Cremorne Reserve

Cremorne: A Harbour Walk, Heritage and Art Deco

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A Self-Guided Walk in Cremorne

Download the Walking Map and Notes

The harbourside walk in Cremorne is a perfect reason to explore Cremorne. There’s also the Art Deco Orpheum and a few heritage listed homes to look out for.

Cremorne: North of Military Road

Taking the bus, I alight in Military Road, after the Redlands Senior Campus. Walking back towards Redlands, a series of Art Deco planter boxes line the footpath. The strong stylised geometric shapes hint of more Art Deco to come.

The traffic snakes slowly along Military Road which recently earned the dubious reputation of having one of the longest peak hours in Sydney (from 7am to 6pm).

Art Deco Planter Boxes in Cremorne

Art Deco Style

Art Deco Unit Block Cremorne

Art Deco Unit Block

St Peter’s Anglican Church

Tall metal gates set against the sacristy wall of St Peter’s Anglican Church symbolise the “Open Gates of Faith”. Created by Anne Ferguson, the gates draw me in to inspect delightful details including ripples on a pool, clouds and sun rays, fish and more.  The gates are a modern addition to the church which was first built in 1909.

Low rise unit blocks line one side of Grasmere Road facing older bungalow style homes on the opposite side. A woman walks towards me, her dog trotting beside her looking up at her with a loving, expectant look in his eyes. She tells me that he’s “begging for a treat”.

Flowers and Bubblers

Surprisingly, here in suburbia, I see a brush turkey scratching on the nature strip nearby. Rows of decorative plants line the edges of intersections adding to the overall pleasant feel of this North Sydney suburb.

Plants in Cremorne

Alongside the kerb

Semi in Cremorne

Can you see the dog?

Walking through a small garden island planted with rosemary and lavender at another intersection, I notice an old pyramidal sandstone bubbler. I doubt that many sandstone bubblers remain – I certainly can’t remember seeing another during my suburban explorations.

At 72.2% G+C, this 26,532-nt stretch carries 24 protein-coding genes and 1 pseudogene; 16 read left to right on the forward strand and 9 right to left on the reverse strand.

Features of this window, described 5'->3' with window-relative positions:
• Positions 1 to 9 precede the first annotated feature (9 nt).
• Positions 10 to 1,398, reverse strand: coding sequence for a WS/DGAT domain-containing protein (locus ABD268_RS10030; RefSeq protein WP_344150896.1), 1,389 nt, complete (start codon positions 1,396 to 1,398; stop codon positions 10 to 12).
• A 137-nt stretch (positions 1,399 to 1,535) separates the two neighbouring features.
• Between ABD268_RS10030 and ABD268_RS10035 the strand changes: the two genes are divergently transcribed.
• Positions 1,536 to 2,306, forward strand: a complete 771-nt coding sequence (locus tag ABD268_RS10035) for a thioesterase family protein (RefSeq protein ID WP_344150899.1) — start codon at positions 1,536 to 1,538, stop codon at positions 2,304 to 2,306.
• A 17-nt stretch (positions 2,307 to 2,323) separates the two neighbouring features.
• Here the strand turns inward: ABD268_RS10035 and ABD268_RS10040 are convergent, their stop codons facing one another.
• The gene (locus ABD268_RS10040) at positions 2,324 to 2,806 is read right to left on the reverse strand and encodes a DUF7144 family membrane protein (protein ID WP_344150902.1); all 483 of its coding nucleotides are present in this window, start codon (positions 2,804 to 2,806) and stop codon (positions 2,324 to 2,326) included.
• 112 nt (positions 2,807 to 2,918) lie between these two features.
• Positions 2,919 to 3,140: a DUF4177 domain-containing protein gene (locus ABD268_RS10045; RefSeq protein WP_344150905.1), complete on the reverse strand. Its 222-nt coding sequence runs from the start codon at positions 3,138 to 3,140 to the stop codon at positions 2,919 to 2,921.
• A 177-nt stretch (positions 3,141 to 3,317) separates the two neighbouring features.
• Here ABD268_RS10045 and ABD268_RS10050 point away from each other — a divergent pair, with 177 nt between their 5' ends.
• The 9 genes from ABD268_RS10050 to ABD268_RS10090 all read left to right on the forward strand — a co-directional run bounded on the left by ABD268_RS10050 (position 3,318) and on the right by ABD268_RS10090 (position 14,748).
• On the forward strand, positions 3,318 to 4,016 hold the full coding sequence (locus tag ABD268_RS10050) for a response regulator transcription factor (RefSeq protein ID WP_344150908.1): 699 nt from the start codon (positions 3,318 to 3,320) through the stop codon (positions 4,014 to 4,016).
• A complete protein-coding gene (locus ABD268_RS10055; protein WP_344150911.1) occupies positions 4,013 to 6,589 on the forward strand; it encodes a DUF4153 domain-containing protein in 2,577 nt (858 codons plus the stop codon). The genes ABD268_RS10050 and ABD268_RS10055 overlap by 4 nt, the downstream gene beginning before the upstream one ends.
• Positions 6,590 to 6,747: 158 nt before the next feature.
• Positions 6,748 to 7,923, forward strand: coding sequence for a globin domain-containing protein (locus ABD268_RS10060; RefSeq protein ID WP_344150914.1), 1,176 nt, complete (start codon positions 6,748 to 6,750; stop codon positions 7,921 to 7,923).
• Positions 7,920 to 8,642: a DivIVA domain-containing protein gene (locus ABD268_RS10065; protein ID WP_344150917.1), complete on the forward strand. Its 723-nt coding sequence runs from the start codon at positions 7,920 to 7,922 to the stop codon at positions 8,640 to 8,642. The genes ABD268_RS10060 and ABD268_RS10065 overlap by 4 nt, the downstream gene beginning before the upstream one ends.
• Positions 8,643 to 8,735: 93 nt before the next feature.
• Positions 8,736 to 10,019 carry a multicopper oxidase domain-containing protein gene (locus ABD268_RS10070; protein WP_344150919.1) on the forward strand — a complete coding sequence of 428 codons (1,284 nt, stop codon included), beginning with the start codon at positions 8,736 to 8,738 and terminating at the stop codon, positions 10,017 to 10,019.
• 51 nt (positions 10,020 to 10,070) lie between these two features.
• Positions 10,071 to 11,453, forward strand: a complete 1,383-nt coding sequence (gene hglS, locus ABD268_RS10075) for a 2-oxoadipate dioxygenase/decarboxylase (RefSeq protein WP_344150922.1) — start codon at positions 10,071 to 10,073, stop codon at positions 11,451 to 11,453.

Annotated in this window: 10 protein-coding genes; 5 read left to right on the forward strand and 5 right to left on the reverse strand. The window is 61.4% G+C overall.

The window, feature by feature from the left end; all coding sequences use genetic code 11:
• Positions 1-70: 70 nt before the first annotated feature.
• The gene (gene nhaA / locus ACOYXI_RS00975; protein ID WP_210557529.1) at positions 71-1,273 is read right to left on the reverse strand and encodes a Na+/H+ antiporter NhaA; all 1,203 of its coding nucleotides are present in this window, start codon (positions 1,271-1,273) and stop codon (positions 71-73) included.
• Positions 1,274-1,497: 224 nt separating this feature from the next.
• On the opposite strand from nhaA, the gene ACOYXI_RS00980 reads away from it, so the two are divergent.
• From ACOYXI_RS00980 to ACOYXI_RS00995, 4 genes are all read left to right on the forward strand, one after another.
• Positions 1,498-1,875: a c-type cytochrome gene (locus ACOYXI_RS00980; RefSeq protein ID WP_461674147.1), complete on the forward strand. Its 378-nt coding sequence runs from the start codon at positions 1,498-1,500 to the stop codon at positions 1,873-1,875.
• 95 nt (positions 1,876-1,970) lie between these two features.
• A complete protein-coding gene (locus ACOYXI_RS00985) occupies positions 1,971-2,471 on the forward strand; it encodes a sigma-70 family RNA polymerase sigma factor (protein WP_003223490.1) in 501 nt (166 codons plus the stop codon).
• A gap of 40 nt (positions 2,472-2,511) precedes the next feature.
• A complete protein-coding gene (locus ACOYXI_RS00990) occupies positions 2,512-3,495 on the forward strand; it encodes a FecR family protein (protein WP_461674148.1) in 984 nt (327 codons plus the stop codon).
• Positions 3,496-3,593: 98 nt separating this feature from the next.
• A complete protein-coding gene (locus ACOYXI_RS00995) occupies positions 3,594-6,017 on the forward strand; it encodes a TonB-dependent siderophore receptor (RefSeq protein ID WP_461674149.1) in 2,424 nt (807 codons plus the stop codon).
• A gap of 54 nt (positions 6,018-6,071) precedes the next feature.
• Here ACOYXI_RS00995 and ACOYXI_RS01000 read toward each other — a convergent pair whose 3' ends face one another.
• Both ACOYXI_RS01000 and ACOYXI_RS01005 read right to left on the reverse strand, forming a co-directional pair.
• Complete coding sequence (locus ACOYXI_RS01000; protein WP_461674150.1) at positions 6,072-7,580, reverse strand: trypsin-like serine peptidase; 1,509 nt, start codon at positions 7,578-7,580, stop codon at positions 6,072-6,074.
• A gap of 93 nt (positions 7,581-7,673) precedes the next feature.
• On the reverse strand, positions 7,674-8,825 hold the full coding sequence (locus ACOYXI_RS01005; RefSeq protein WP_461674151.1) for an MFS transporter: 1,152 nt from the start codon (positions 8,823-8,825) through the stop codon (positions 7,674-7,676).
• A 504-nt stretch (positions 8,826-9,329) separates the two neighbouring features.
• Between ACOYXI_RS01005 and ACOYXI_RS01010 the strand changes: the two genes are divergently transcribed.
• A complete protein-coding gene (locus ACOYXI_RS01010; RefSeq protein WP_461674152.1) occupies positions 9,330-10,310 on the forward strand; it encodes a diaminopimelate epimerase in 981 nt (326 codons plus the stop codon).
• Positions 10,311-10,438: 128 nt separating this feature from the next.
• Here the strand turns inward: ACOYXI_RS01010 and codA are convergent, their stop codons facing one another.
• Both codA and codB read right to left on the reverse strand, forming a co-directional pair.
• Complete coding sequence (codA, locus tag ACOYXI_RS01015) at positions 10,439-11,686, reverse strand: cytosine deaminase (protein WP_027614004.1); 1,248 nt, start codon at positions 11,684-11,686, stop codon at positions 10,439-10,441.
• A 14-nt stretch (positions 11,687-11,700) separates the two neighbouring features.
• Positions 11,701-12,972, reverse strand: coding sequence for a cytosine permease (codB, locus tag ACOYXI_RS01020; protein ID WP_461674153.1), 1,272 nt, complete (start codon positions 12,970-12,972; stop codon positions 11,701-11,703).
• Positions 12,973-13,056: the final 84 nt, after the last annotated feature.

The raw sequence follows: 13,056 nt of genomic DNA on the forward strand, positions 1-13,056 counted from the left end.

A thin old man looks at me suspiciously. Even when I greet him with a smile, he continues to stare with no change to his facial expression. Hopefully this isn’t indicative of the locals around here.

Primrose Park and Arts Centre

Walking down a steep and narrow winding road to Primrose Park and Arts Centre, I remember watching my daughter play soccer here on cold Sunday mornings. Nestled between Cammeray and Cremorne, the playing fields run down to the water at Willoughby Creek.

Primrose Park and Arts Centre

Those wooden stairs

Primrose Park and Arts Centre

Taken just for fun

Today, the fields are empty save for a couple of dog walkers. A lone artist works in one of the studios. The sounds of tennis balls being struck and the occasional outburst about a miss hit accompany me as I descend the old wooden steps near the tennis courts down to the fields below.

The Art Studios reside in the engine house of the Folly Point Sewage Treatment Works which operated between 1891 and 1926. I wonder which “Folly” led to the name of the small peninsula opposite where I stand now. Additional research sheds no further light on the subject.

The Hayden Orpheum

Leaving the park and more or less retracing my steps towards Military Road, I turn into Parraween Street. I once drove up and down this street looking in vain for a car park when going to see a movie at the Hayden Orpheum. A word of advice: Get the bus.

Folly Point Sewage Treatment Works

The Arts Centre

Ussed and Abbussed

Ussed and Abbussed

Unfortunately, I’m too early for “Ussed& Abbussed” which only opens at eleven. This eclectic “New and Vintage Store” would be fun to look around. Instead, I make my way to the Hayden Orpheum, which first opened in 1935 as a picture theatre.

I’ve read that over time the Orpheum became quite run down. Property developers then bought and redeveloped it into a shopping arcade and gym. Only the art deco ceiling and parts of the proscenium (section of the stage in front of the curtain) remained – hidden by a concrete slab.

Hayden Orpheum Cremorne

The Art Deco Hayden Orpheum

Art Deco Hayden Orpheum

Art Deco Detail

Later, bought in 1986 and lovingly restored with Art Deco features and the addition of a Wurlitzer Organ, the Hayden Orpheum reopened in December 1987. Fun facts: The original Orpheum had space for an organ but never installed one. The additional cinema screens were actually carved into the sandstone below.

Cremorne: South of Military Road

Walking down Spofforth St, people smile, say hello and are generally friendly. Happily, the unfriendly suspicious man was an anomaly.

Heritage Homes

The Heritage Register describes Number 7 Cranbrook Avenue (Belvedere) with its striking covered wrap around veranda as “one of the finest individual Californian Bungalow designs in NSW”. Number 11 (Egglemont), also on the heritage register is another Californian Bungalow built around 1916. It has the dubious fame of being the home where Michael McGurk was shot and killed in the driveway.

Art Deco Gate 11 Cranbrook Avenue Cremorne

Art Deco Gate at No 11

House in Cremorne

Definitely not heritage

The architecture I’ve seen so far is a real mixture ranging from older freestanding Federation homes and semis to art deco units, sixties style blonde brick unit blocks and modern homes and town houses.